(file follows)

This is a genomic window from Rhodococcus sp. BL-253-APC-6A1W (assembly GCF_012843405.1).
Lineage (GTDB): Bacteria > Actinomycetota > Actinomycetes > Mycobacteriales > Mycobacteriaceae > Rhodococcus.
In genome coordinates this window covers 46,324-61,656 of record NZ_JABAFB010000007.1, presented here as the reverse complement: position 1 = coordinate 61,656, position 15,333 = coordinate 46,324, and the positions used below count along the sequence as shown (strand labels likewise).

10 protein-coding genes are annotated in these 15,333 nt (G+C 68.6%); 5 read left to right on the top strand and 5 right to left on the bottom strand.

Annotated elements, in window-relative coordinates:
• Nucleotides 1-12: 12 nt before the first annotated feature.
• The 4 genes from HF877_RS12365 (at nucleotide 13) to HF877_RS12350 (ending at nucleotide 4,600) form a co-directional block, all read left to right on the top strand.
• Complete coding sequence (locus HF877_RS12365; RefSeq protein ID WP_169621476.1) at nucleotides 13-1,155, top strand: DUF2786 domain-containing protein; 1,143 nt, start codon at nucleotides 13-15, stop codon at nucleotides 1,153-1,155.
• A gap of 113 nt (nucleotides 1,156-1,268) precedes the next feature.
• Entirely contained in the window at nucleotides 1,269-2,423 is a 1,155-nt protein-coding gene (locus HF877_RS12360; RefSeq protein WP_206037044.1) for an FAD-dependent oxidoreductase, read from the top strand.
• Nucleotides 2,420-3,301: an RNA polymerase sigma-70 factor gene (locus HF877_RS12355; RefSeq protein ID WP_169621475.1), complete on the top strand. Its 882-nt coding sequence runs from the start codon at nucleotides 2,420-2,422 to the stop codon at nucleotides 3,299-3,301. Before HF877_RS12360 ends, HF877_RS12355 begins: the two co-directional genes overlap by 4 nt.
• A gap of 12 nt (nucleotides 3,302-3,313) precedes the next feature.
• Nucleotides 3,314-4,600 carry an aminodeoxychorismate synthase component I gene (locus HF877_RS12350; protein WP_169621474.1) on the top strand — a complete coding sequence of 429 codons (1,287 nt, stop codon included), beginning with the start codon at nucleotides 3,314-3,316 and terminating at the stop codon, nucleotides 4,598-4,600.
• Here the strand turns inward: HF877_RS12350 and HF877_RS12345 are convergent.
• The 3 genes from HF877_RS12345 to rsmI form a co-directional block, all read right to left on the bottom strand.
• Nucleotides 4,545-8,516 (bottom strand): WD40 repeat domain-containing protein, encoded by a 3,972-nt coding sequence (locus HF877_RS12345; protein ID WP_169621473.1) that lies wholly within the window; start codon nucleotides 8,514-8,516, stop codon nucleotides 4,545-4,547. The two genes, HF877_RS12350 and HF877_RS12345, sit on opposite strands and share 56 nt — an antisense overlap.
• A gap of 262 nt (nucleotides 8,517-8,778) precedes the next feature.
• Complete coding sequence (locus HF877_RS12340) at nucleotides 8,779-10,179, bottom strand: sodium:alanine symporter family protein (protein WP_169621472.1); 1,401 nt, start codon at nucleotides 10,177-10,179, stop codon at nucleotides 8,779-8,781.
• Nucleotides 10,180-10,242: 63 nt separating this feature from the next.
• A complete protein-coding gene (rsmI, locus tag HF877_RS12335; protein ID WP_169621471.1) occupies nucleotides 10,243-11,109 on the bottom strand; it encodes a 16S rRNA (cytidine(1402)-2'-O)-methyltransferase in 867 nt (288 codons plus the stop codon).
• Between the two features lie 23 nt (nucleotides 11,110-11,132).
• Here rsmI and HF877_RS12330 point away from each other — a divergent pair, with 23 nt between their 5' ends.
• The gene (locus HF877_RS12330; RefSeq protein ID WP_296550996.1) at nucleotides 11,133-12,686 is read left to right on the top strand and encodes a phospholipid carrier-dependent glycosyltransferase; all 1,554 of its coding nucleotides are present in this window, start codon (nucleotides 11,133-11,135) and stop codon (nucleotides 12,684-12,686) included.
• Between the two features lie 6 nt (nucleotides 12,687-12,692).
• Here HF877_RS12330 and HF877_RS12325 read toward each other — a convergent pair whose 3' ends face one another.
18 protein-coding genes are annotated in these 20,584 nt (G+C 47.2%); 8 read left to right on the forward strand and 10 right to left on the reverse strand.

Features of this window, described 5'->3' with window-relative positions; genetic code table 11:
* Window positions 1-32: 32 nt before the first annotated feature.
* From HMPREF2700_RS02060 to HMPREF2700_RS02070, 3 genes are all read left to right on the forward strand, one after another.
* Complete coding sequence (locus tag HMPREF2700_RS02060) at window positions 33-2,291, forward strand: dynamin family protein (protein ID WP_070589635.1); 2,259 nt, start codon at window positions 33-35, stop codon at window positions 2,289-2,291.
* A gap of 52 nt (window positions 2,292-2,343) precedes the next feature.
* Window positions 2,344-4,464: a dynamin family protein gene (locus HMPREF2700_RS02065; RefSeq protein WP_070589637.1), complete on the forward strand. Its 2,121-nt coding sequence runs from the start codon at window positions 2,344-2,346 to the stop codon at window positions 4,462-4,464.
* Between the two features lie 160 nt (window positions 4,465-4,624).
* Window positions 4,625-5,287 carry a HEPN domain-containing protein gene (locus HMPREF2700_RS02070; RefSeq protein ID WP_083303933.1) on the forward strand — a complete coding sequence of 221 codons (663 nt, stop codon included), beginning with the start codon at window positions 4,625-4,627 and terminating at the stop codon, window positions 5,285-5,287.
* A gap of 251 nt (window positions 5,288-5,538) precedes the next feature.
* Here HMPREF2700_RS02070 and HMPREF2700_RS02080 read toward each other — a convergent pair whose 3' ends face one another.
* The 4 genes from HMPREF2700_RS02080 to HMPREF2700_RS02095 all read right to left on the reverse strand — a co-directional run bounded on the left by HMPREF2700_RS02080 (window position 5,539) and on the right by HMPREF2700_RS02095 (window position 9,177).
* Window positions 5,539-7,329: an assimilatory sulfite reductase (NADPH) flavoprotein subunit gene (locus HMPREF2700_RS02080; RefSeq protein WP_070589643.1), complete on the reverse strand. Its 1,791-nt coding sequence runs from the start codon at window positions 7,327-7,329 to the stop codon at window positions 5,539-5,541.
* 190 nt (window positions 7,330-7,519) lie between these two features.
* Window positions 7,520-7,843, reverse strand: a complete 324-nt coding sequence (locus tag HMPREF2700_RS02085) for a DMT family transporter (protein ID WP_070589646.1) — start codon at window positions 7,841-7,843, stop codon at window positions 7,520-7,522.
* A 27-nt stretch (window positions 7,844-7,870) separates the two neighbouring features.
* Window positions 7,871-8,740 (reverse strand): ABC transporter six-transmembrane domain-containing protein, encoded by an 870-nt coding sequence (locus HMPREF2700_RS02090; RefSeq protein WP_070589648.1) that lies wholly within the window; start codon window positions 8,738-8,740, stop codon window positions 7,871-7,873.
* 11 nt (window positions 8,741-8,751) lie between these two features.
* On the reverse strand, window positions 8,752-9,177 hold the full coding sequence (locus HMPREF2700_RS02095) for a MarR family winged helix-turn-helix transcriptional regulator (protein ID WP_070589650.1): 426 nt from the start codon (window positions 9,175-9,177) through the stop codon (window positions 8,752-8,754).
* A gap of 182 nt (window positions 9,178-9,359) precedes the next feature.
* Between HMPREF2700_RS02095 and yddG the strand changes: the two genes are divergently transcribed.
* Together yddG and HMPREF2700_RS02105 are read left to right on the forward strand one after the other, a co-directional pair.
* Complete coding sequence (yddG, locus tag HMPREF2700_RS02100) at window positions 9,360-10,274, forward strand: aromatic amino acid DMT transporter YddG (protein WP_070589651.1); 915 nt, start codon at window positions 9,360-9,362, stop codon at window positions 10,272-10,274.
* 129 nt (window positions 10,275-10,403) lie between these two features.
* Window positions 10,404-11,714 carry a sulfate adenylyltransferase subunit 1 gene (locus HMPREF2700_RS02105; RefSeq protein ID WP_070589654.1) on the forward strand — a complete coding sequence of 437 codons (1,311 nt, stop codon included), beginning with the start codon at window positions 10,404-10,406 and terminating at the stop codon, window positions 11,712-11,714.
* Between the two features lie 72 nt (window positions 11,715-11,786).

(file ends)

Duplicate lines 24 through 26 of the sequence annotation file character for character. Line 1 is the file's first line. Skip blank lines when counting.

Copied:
• Between the two features lie 6 nt (nucleotides 12,687-12,692).
• Here HF877_RS12330 and HF877_RS12325 read toward each other — a convergent pair whose 3' ends face one another.
18 protein-coding genes are annotated in these 20,584 nt (G+C 47.2%); 8 read left to right on the forward strand and 10 right to left on the reverse strand.